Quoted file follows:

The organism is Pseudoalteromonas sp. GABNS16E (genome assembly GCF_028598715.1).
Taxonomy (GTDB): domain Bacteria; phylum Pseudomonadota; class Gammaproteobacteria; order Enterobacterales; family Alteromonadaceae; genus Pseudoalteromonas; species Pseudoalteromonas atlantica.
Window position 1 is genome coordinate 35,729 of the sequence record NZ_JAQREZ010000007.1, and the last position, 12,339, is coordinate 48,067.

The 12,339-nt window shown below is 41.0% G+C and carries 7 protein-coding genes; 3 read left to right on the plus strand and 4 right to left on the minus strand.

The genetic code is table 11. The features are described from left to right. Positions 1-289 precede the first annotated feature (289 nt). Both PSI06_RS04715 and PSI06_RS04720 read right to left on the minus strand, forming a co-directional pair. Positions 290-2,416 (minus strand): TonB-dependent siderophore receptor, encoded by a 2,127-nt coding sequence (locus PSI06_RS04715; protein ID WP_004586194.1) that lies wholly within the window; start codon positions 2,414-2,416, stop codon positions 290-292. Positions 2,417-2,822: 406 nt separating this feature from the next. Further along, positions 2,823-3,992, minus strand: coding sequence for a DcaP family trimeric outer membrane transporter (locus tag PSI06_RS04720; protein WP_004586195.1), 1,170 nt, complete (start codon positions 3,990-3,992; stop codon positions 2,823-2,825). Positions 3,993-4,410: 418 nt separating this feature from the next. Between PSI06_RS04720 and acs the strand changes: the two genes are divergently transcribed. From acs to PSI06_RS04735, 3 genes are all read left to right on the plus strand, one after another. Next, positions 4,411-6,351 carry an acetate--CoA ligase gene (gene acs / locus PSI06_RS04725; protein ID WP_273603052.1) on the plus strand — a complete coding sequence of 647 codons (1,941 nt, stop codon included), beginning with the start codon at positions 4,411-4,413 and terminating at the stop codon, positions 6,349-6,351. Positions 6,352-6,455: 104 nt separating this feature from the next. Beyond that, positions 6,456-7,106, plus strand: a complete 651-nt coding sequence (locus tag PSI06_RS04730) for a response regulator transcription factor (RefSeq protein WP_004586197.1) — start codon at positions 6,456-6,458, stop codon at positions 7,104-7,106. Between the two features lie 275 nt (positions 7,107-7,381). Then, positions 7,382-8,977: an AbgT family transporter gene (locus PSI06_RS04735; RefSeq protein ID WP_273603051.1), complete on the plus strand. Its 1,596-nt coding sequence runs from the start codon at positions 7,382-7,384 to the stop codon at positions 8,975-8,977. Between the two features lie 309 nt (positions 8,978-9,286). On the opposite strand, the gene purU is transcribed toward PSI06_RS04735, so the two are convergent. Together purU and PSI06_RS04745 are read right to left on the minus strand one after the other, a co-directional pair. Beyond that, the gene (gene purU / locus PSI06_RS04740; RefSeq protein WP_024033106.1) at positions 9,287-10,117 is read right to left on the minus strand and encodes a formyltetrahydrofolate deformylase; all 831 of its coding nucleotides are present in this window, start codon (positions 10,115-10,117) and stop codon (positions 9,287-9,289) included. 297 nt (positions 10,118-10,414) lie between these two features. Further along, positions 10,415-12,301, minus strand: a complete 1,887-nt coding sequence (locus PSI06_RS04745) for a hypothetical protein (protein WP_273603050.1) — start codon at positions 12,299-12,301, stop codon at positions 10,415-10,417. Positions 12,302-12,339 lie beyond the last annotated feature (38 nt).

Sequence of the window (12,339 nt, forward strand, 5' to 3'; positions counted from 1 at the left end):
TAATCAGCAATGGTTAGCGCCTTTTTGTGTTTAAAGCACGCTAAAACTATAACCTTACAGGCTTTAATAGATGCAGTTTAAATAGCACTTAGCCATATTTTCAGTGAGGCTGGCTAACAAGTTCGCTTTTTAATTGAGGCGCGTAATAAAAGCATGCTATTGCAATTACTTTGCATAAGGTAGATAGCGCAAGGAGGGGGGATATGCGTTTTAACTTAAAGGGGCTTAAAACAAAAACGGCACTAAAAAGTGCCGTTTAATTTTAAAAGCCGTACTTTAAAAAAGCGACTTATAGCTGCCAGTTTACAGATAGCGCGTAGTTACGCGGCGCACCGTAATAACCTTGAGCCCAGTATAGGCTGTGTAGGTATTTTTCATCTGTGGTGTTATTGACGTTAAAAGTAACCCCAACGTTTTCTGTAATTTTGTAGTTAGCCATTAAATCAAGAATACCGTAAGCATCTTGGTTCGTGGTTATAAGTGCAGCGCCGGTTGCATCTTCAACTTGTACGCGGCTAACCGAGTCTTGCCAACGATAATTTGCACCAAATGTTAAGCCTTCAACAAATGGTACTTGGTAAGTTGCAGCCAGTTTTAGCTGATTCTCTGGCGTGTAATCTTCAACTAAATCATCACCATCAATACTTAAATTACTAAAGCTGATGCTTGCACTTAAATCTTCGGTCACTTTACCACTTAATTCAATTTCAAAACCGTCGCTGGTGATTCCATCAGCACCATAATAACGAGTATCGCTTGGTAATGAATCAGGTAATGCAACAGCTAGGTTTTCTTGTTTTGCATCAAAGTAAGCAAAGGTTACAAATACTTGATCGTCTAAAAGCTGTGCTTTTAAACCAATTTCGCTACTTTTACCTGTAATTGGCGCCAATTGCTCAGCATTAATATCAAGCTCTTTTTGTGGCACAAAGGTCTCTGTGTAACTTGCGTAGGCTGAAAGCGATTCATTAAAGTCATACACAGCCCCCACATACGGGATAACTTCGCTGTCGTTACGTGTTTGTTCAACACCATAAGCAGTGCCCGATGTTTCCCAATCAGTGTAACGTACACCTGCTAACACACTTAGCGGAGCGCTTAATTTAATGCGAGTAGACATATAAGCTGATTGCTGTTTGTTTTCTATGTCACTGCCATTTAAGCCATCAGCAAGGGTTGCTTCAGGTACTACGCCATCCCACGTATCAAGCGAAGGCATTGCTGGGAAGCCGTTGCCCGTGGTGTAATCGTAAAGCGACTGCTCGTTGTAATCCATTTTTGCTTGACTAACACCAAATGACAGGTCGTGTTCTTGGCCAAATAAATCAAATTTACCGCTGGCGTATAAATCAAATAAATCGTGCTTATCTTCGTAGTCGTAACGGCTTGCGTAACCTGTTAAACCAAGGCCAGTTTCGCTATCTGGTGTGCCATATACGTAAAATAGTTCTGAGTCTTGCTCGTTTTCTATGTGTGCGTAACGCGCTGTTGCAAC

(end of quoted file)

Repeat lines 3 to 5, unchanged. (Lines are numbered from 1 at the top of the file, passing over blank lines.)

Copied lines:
Window position 1 is genome coordinate 35,729 of the sequence record NZ_JAQREZ010000007.1, and the last position, 12,339, is coordinate 48,067.

The 12,339-nt window shown below is 41.0% G+C and carries 7 protein-coding genes; 3 read left to right on the plus strand and 4 right to left on the minus strand.

The genetic code is table 11. The features are described from left to right. Positions 1-289 precede the first annotated feature (289 nt). Both PSI06_RS04715 and PSI06_RS04720 read right to left on the minus strand, forming a co-directional pair. Positions 290-2,416 (minus strand): TonB-dependent siderophore receptor, encoded by a 2,127-nt coding sequence (locus PSI06_RS04715; protein ID WP_004586194.1) that lies wholly within the window; start codon positions 2,414-2,416, stop codon positions 290-292. Positions 2,417-2,822: 406 nt separating this feature from the next. Further along, positions 2,823-3,992, minus strand: coding sequence for a DcaP family trimeric outer membrane transporter (locus tag PSI06_RS04720; protein WP_004586195.1), 1,170 nt, complete (start codon positions 3,990-3,992; stop codon positions 2,823-2,825). Positions 3,993-4,410: 418 nt separating this feature from the next. Between PSI06_RS04720 and acs the strand changes: the two genes are divergently transcribed. From acs to PSI06_RS04735, 3 genes are all read left to right on the plus strand, one after another. Next, positions 4,411-6,351 carry an acetate--CoA ligase gene (gene acs / locus PSI06_RS04725; protein ID WP_273603052.1) on the plus strand — a complete coding sequence of 647 codons (1,941 nt, stop codon included), beginning with the start codon at positions 4,411-4,413 and terminating at the stop codon, positions 6,349-6,351. Positions 6,352-6,455: 104 nt separating this feature from the next. Beyond that, positions 6,456-7,106, plus strand: a complete 651-nt coding sequence (locus tag PSI06_RS04730) for a response regulator transcription factor (RefSeq protein WP_004586197.1) — start codon at positions 6,456-6,458, stop codon at positions 7,104-7,106. Between the two features lie 275 nt (positions 7,107-7,381). Then, positions 7,382-8,977: an AbgT family transporter gene (locus PSI06_RS04735; RefSeq protein ID WP_273603051.1), complete on the plus strand. Its 1,596-nt coding sequence runs from the start codon at positions 7,382-7,384 to the stop codon at positions 8,975-8,977. Between the two features lie 309 nt (positions 8,978-9,286). On the opposite strand, the gene purU is transcribed toward PSI06_RS04735, so the two are convergent. Together purU and PSI06_RS04745 are read right to left on the minus strand one after the other, a co-directional pair. Beyond that, the gene (gene purU / locus PSI06_RS04740; RefSeq protein WP_024033106.1) at positions 9,287-10,117 is read right to left on the minus strand and encodes a formyltetrahydrofolate deformylase; all 831 of its coding nucleotides are present in this window, start codon (positions 10,115-10,117) and stop codon (positions 9,287-9,289) included. 297 nt (positions 10,118-10,414) lie between these two features. Further along, positions 10,415-12,301, minus strand: a complete 1,887-nt coding sequence (locus PSI06_RS04745) for a hypothetical protein (protein WP_273603050.1) — start codon at positions 12,299-12,301, stop codon at positions 10,415-10,417. Positions 12,302-12,339 lie beyond the last annotated feature (38 nt).